The Trio chipset supports inline Network Address Translation (NAT). The Lookup Block as of Junos 11.4 only supports simple 1:1 NAT with no port address translation. Simple NAT includes the following: source NAT, destination NAT, and two-way NAT. The primary driver for inline NAT is performance and low latency. Inline NAT is performed in the microcode of the Trio Lookup Block and doesn’t require moving the packet through a dedicated Services Module.
Inline Trio supports 1:1 NAT; this specifically means that IP address #1 can be translated into IP address #2. There’s no port translation available, as this would require keeping track of flows and state. 1:1 NAT can be expressed in three different methods: source NAT, destination NAT, and twice NAT. In implementation, all three methods are the same; the only differences between them are the direction and number of translations.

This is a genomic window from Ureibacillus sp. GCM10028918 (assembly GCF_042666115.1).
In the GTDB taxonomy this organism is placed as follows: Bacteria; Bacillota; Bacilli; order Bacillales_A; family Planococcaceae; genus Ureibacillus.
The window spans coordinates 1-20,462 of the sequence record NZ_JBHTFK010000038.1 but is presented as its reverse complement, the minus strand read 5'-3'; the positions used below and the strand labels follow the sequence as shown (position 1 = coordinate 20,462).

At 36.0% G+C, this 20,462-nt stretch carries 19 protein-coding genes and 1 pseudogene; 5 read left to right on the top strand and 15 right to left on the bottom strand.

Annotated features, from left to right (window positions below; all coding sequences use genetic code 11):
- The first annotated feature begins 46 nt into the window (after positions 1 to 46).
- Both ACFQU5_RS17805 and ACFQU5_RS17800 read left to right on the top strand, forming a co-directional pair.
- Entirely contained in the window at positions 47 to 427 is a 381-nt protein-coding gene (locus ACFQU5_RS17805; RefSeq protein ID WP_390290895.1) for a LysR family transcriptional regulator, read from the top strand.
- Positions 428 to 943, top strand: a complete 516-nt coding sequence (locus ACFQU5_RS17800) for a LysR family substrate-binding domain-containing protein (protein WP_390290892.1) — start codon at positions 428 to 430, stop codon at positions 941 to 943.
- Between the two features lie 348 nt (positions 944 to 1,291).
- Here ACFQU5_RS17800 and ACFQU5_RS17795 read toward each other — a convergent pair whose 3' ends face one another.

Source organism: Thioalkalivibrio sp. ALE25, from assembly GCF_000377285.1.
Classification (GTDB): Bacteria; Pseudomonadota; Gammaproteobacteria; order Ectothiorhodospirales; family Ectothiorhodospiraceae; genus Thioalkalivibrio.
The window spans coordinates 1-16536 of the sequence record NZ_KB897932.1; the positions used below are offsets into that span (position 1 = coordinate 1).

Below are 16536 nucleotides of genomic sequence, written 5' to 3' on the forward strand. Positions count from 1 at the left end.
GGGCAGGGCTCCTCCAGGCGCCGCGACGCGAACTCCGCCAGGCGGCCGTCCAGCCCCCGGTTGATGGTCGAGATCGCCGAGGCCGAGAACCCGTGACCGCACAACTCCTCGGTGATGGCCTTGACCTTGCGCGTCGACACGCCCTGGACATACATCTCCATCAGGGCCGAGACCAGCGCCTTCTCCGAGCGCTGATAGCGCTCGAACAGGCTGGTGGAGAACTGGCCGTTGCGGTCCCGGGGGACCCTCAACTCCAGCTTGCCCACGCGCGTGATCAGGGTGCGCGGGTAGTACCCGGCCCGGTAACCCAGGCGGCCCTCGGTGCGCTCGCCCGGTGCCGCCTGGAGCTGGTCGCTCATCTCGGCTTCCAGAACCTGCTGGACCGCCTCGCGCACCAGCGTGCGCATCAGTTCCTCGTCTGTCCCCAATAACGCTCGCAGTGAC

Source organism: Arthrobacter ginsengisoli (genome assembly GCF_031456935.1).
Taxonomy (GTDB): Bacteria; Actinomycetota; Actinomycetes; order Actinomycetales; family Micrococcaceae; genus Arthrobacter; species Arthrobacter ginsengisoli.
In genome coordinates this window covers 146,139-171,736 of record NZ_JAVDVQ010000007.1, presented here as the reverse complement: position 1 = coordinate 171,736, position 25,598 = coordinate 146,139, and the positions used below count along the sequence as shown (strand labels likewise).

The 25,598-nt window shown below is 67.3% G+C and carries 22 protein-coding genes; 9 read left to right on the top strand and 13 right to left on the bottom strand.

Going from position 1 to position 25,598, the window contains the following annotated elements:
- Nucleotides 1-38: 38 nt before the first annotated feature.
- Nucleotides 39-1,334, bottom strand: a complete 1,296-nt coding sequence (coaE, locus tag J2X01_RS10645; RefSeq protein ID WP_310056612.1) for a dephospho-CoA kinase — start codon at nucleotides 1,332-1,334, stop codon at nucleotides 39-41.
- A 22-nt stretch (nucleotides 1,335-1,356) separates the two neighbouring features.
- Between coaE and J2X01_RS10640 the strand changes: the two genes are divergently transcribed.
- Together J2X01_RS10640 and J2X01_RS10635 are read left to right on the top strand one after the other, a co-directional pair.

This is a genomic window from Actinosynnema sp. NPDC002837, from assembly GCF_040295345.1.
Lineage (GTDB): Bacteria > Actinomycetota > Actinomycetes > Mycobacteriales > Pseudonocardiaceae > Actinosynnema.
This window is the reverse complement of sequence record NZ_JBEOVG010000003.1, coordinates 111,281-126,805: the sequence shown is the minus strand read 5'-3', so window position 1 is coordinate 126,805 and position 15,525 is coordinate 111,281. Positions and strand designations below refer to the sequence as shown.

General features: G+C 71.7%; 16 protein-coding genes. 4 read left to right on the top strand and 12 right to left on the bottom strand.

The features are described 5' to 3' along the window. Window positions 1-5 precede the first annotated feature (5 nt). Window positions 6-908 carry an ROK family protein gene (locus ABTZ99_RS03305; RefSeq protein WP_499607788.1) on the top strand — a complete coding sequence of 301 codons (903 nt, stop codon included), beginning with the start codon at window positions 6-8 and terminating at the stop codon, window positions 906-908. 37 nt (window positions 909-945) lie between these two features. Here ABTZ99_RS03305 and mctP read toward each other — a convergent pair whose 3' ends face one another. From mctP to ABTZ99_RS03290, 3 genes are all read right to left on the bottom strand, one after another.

Source NAT will inspect egress traffic from
H1 and change the source address upon
H2, as shown in Figure 7-4.
Figure 7-4. Inline Trio Source NAT.
Destination NAT will inspect egress traffic from
H2 and change the destination address upon
H1, as shown in Figure 7-5.
Figure 7-5. Inline Trio Destination NAT.
Twice NAT simply combines source and destination ...